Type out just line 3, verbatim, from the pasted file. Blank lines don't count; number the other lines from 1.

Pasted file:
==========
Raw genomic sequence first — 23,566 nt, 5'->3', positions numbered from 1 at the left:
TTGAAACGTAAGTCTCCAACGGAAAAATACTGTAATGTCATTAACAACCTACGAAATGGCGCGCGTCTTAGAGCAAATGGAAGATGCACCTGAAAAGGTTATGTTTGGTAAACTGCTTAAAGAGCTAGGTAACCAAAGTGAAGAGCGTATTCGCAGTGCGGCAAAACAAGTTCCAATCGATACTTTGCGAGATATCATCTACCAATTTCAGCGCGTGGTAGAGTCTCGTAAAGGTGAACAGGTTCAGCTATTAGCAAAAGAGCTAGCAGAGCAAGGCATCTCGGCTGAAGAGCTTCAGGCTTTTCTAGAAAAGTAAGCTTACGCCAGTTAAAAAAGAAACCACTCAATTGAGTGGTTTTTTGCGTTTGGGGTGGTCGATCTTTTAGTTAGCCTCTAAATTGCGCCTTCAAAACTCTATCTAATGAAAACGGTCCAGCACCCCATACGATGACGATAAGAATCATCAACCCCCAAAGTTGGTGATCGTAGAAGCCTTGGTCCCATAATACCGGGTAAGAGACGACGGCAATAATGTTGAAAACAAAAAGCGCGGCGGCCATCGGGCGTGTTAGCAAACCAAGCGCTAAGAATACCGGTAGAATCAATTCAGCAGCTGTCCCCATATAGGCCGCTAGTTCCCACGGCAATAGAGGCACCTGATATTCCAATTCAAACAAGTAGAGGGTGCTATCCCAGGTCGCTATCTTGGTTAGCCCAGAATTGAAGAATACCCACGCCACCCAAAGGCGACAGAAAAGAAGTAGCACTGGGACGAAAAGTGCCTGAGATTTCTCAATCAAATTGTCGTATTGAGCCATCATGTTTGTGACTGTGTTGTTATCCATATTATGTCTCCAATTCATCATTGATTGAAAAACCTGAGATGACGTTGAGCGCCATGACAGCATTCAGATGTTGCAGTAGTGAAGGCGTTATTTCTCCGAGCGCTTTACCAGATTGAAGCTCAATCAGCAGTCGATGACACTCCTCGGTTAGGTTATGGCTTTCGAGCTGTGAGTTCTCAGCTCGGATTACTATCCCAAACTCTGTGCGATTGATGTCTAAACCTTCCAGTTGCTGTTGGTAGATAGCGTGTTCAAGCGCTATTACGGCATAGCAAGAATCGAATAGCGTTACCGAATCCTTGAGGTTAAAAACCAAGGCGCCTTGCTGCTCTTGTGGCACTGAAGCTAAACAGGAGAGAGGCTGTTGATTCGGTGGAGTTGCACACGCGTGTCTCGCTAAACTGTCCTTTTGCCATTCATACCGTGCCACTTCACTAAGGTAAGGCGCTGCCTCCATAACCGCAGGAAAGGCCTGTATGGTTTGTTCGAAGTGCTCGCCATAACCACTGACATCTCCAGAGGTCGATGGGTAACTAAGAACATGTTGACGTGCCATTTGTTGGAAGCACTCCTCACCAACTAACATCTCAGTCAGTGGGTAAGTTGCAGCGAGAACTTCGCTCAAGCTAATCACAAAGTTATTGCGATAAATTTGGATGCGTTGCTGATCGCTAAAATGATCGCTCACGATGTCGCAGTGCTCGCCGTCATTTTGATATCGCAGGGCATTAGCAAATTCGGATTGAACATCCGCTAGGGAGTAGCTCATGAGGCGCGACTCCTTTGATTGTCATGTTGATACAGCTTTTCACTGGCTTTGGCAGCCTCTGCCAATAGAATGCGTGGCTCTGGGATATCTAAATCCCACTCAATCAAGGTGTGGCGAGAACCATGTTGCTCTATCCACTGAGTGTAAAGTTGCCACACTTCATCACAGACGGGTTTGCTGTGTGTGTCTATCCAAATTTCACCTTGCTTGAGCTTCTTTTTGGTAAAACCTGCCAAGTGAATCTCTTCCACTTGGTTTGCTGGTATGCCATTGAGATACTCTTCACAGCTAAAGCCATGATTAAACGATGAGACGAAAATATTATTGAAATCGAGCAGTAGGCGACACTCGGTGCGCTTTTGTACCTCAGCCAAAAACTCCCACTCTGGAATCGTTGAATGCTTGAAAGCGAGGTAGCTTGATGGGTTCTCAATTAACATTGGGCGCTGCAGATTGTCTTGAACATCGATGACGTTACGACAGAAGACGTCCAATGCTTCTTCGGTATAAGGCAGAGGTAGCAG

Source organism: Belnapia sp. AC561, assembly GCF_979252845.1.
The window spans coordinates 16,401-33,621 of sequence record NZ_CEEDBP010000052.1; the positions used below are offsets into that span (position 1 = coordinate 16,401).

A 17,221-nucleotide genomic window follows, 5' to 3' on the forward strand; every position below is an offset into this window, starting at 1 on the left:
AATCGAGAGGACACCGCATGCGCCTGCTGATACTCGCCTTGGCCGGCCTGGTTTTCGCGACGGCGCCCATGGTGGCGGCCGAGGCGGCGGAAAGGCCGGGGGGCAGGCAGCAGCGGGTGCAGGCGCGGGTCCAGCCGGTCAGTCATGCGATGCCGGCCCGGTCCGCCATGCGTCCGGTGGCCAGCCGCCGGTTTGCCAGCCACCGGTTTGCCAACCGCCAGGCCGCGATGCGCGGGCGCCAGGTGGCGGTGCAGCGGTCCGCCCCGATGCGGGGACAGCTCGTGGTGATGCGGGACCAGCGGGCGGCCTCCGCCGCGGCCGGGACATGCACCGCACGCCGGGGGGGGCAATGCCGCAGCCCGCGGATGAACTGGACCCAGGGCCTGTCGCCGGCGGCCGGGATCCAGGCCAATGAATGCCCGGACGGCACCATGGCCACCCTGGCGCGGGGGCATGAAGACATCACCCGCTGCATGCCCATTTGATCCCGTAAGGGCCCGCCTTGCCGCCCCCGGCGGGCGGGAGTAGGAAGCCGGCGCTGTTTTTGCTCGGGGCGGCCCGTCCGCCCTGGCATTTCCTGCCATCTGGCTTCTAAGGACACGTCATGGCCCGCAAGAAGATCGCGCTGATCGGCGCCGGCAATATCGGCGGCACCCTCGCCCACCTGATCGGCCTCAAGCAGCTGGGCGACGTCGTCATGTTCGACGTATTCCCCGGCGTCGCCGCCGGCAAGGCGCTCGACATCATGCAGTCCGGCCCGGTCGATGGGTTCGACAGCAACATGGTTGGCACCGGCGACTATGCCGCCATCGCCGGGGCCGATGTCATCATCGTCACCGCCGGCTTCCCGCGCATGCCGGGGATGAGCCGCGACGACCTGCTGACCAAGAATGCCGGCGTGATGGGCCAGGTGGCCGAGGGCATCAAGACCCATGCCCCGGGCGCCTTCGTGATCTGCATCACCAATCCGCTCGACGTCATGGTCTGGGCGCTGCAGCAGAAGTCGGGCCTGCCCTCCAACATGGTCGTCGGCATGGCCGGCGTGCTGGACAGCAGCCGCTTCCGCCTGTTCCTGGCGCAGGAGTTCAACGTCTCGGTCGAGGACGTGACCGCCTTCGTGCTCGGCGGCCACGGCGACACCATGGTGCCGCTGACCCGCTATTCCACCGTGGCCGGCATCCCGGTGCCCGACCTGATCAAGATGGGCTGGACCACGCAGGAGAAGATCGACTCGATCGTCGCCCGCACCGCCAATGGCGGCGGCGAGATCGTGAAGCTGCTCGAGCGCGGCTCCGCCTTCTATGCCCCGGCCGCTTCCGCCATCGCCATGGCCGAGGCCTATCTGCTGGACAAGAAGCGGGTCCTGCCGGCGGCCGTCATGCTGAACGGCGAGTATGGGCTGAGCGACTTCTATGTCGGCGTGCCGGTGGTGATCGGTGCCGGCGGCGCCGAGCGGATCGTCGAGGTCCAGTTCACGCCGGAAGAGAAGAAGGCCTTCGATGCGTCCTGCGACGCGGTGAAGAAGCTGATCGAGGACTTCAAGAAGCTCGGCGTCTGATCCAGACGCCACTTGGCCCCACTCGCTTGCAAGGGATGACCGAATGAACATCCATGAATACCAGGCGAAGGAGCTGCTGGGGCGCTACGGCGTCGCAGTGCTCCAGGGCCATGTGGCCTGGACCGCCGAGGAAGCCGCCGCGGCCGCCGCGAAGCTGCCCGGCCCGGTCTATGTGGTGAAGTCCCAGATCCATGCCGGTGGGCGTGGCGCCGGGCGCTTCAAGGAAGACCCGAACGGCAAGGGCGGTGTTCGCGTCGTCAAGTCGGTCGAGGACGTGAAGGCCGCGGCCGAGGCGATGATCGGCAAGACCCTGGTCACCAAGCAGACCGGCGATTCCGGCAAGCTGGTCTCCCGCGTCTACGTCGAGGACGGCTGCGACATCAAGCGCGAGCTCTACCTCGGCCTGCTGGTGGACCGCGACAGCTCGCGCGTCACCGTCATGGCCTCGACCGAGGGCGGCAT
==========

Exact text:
Source organism: Belnapia sp. AC561, assembly GCF_979252845.1.